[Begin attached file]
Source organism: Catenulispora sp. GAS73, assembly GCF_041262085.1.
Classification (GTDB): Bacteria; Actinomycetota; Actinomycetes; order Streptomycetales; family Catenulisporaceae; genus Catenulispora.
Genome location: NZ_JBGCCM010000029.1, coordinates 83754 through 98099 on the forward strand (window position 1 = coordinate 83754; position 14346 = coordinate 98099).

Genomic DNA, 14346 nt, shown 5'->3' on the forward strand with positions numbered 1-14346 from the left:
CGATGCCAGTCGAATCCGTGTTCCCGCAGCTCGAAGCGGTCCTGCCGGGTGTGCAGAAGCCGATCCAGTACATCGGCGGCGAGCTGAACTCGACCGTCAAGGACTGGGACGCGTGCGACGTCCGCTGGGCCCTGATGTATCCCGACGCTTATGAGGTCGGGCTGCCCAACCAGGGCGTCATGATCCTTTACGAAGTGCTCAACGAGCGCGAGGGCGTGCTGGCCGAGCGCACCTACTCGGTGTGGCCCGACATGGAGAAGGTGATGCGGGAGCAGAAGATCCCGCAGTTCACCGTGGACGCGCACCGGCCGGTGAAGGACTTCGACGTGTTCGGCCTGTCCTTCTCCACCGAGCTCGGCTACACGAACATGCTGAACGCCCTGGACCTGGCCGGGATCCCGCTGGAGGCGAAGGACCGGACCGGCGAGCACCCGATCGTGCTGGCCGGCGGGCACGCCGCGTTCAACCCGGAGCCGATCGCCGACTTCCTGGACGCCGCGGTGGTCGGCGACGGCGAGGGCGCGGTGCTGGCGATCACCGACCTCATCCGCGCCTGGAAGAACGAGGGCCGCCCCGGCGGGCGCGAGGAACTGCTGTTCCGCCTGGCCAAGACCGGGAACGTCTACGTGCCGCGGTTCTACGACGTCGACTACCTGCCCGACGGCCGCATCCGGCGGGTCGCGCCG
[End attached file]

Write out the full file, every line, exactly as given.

Source organism: Catenulispora sp. GAS73, assembly GCF_041262085.1.
Classification (GTDB): Bacteria; Actinomycetota; Actinomycetes; order Streptomycetales; family Catenulisporaceae; genus Catenulispora.
Genome location: NZ_JBGCCM010000029.1, coordinates 83754 through 98099 on the forward strand (window position 1 = coordinate 83754; position 14346 = coordinate 98099).

Genomic DNA, 14346 nt, shown 5'->3' on the forward strand with positions numbered 1-14346 from the left:
CGATGCCAGTCGAATCCGTGTTCCCGCAGCTCGAAGCGGTCCTGCCGGGTGTGCAGAAGCCGATCCAGTACATCGGCGGCGAGCTGAACTCGACCGTCAAGGACTGGGACGCGTGCGACGTCCGCTGGGCCCTGATGTATCCCGACGCTTATGAGGTCGGGCTGCCCAACCAGGGCGTCATGATCCTTTACGAAGTGCTCAACGAGCGCGAGGGCGTGCTGGCCGAGCGCACCTACTCGGTGTGGCCCGACATGGAGAAGGTGATGCGGGAGCAGAAGATCCCGCAGTTCACCGTGGACGCGCACCGGCCGGTGAAGGACTTCGACGTGTTCGGCCTGTCCTTCTCCACCGAGCTCGGCTACACGAACATGCTGAACGCCCTGGACCTGGCCGGGATCCCGCTGGAGGCGAAGGACCGGACCGGCGAGCACCCGATCGTGCTGGCCGGCGGGCACGCCGCGTTCAACCCGGAGCCGATCGCCGACTTCCTGGACGCCGCGGTGGTCGGCGACGGCGAGGGCGCGGTGCTGGCGATCACCGACCTCATCCGCGCCTGGAAGAACGAGGGCCGCCCCGGCGGGCGCGAGGAACTGCTGTTCCGCCTGGCCAAGACCGGGAACGTCTACGTGCCGCGGTTCTACGACGTCGACTACCTGCCCGACGGCCGCATCCGGCGGGTCGCGCCG